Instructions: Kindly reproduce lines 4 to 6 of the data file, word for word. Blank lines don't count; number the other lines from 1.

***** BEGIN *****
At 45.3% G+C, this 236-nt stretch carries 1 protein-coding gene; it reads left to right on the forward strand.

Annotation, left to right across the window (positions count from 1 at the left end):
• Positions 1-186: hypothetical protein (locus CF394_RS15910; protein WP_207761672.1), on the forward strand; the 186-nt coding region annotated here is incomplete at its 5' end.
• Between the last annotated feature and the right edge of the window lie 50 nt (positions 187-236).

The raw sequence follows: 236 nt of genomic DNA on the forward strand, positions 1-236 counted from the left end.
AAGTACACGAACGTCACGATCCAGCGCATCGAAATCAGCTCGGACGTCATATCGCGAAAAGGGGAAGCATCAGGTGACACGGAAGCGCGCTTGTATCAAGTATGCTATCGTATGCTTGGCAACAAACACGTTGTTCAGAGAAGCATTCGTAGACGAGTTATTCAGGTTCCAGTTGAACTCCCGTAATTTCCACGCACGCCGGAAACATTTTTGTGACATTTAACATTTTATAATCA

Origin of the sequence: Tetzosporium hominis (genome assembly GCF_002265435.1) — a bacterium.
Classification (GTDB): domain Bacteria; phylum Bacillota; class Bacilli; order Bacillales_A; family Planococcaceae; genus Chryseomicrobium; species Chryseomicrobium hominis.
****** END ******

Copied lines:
• Between the last annotated feature and the right edge of the window lie 50 nt (positions 187-236).

The raw sequence follows: 236 nt of genomic DNA on the forward strand, positions 1-236 counted from the left end.
AAGTACACGAACGTCACGATCCAGCGCATCGAAATCAGCTCGGACGTCATATCGCGAAAAGGGGAAGCATCAGGTGACACGGAAGCGCGCTTGTATCAAGTATGCTATCGTATGCTTGGCAACAAACACGTTGTTCAGAGAAGCATTCGTAGACGAGTTATTCAGGTTCCAGTTGAACTCCCGTAATTTCCACGCACGCCGGAAACATTTTTGTGACATTTAACATTTTATAATCA